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Why can’t "manpower" agencies find jobs for women?


HEMLATA RAI


Ever since the tragic death five years ago of Kani Sherpa, who committed suicide after being sexually abused by her employer in Qatar, Nepali women have been banned from going to the Gulf countries for employment.

But an unlikely alliance of women's rights activists and "manpower" agencies have been trying to get that ban lifted. Last week, finally, the Social Justice Committee of the Upper House agreed that restricting women from employment abroad was a violation of their basic rights.

"Stopping women from finding jobs abroad is a serious violation of freedom of mobility, livelihood and self-determination rights," says Ambika Pant-Chapagain who chairs the committee.

However, the ban stays in place because of a cabinet decision taken five years ago that restricts women from seeking jobs abroad. Ironically, the anti-trafficking activist, Anuradha Koirala of Maiti Nepal who lobbied for that ban is now the Assistant Minister of Women and Social Welfare. Her ministry's stance has reportedly not changed, and officials at the Labour Department said there was no move to lift the ban.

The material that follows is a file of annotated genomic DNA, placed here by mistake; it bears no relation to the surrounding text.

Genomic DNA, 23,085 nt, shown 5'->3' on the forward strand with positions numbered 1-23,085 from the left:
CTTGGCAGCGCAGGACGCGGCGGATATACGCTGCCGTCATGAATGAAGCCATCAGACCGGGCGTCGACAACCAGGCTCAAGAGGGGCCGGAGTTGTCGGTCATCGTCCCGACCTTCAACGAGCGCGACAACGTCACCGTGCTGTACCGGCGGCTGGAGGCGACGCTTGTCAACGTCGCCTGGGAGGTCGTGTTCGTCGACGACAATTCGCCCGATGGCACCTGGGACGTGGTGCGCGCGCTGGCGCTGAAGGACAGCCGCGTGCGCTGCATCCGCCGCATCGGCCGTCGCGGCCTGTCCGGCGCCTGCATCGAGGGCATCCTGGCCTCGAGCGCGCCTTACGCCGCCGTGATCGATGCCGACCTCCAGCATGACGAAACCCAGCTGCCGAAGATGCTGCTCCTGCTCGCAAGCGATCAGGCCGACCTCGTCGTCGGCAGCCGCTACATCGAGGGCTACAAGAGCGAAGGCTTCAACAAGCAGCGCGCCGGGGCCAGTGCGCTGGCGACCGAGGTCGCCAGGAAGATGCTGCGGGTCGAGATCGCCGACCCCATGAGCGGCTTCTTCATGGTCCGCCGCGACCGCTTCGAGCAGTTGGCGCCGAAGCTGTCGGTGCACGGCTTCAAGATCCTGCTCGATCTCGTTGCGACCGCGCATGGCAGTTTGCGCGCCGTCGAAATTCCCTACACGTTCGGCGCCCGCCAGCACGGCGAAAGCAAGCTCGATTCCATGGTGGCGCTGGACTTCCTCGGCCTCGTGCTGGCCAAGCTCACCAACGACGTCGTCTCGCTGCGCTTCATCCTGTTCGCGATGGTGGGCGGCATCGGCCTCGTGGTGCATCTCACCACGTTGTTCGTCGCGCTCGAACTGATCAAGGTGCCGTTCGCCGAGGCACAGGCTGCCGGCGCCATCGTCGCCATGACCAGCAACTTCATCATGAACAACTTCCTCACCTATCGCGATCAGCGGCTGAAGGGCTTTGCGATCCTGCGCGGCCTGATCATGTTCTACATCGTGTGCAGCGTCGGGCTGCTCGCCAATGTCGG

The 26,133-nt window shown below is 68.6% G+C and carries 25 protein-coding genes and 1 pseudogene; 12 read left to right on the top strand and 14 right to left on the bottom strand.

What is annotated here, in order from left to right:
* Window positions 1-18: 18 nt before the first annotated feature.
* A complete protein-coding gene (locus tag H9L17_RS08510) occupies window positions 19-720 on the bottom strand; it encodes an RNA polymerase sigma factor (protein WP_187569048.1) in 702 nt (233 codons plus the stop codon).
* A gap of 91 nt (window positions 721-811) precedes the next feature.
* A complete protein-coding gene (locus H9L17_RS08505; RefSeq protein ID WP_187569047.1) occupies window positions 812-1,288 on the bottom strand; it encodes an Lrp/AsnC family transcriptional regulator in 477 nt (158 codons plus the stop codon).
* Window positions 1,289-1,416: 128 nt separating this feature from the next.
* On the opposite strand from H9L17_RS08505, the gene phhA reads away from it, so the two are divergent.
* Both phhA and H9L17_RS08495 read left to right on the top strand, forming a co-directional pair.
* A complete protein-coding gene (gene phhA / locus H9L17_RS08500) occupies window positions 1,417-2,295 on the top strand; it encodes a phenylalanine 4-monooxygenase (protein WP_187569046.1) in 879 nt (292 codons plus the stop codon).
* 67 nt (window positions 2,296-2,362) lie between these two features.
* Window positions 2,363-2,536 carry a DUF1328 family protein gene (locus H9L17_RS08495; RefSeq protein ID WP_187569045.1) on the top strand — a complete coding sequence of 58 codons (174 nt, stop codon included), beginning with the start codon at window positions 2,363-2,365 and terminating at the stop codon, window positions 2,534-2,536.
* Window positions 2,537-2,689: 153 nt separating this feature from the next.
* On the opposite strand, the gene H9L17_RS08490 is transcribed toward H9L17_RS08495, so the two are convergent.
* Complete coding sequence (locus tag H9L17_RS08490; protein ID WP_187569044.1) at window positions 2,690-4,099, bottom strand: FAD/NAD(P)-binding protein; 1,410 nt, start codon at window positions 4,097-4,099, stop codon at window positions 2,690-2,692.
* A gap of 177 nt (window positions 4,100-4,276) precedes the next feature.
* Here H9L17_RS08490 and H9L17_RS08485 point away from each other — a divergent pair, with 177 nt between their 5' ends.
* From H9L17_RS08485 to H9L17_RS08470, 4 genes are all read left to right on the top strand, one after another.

"Our view is that there aren't enough safeguards to prevent women from abuse and exploitation when they go to the Gulf countries to work as domestics," the director general of the Department of Labour, Lalit Bahadur Thapa, told us. Nepali women are, however, not banned from going to Hong Kong and other east Asian countries.

But labour activists say the law is arbitrary and implemented haphazardly at Kathmandu airport. Women travelling alone are unnecessarily harassed even if they are not going to the Gulf, and others going to the Gulf to work, for example, as stewardesses are allowed, but domestics are not.

Activists say that the government has taken the easy way out by slapping a ban, rather than amending shortcomings in its labour migration policy. However, fewer and fewer people seem convinced that the ban serves any purpose anymore. In fact, there is a growing consensus that the provision affects not only employment opportunities for women, but has also stigmatised them unnecessarily. We found that even those women who had returned from legal employment abroad hesitate to admit it openly.